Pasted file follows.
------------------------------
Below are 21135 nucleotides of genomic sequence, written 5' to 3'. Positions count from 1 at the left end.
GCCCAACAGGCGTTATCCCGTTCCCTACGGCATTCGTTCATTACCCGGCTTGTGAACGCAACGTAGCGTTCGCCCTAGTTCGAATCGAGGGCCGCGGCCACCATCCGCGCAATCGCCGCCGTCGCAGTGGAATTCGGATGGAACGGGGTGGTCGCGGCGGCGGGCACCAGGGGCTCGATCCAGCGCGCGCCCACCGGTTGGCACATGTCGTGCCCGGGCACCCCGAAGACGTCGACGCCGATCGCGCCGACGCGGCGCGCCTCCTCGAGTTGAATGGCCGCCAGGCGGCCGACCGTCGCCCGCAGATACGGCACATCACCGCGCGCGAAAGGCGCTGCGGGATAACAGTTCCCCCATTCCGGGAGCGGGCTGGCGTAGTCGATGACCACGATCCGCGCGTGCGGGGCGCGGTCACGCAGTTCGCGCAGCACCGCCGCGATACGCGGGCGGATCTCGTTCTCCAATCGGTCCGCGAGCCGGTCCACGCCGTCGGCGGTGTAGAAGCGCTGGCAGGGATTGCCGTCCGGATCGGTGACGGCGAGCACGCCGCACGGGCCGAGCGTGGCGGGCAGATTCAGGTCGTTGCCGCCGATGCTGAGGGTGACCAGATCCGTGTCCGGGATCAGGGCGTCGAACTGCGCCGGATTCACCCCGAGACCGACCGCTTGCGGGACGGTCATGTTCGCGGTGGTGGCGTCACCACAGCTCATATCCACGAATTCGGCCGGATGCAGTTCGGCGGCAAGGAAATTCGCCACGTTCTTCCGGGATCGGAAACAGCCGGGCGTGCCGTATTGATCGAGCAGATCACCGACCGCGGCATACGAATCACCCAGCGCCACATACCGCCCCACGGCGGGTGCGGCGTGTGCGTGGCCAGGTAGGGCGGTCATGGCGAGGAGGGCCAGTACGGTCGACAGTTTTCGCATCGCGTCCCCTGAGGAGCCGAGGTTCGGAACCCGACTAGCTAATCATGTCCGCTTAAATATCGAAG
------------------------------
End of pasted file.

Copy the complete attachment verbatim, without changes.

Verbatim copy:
Below are 21135 nucleotides of genomic sequence, written 5' to 3'. Positions count from 1 at the left end.
GCCCAACAGGCGTTATCCCGTTCCCTACGGCATTCGTTCATTACCCGGCTTGTGAACGCAACGTAGCGTTCGCCCTAGTTCGAATCGAGGGCCGCGGCCACCATCCGCGCAATCGCCGCCGTCGCAGTGGAATTCGGATGGAACGGGGTGGTCGCGGCGGCGGGCACCAGGGGCTCGATCCAGCGCGCGCCCACCGGTTGGCACATGTCGTGCCCGGGCACCCCGAAGACGTCGACGCCGATCGCGCCGACGCGGCGCGCCTCCTCGAGTTGAATGGCCGCCAGGCGGCCGACCGTCGCCCGCAGATACGGCACATCACCGCGCGCGAAAGGCGCTGCGGGATAACAGTTCCCCCATTCCGGGAGCGGGCTGGCGTAGTCGATGACCACGATCCGCGCGTGCGGGGCGCGGTCACGCAGTTCGCGCAGCACCGCCGCGATACGCGGGCGGATCTCGTTCTCCAATCGGTCCGCGAGCCGGTCCACGCCGTCGGCGGTGTAGAAGCGCTGGCAGGGATTGCCGTCCGGATCGGTGACGGCGAGCACGCCGCACGGGCCGAGCGTGGCGGGCAGATTCAGGTCGTTGCCGCCGATGCTGAGGGTGACCAGATCCGTGTCCGGGATCAGGGCGTCGAACTGCGCCGGATTCACCCCGAGACCGACCGCTTGCGGGACGGTCATGTTCGCGGTGGTGGCGTCACCACAGCTCATATCCACGAATTCGGCCGGATGCAGTTCGGCGGCAAGGAAATTCGCCACGTTCTTCCGGGATCGGAAACAGCCGGGCGTGCCGTATTGATCGAGCAGATCACCGACCGCGGCATACGAATCACCCAGCGCCACATACCGCCCCACGGCGGGTGCGGCGTGTGCGTGGCCAGGTAGGGCGGTCATGGCGAGGAGGGCCAGTACGGTCGACAGTTTTCGCATCGCGTCCCCTGAGGAGCCGAGGTTCGGAACCCGACTAGCTAATCATGTCCGCTTAAATATCGAAG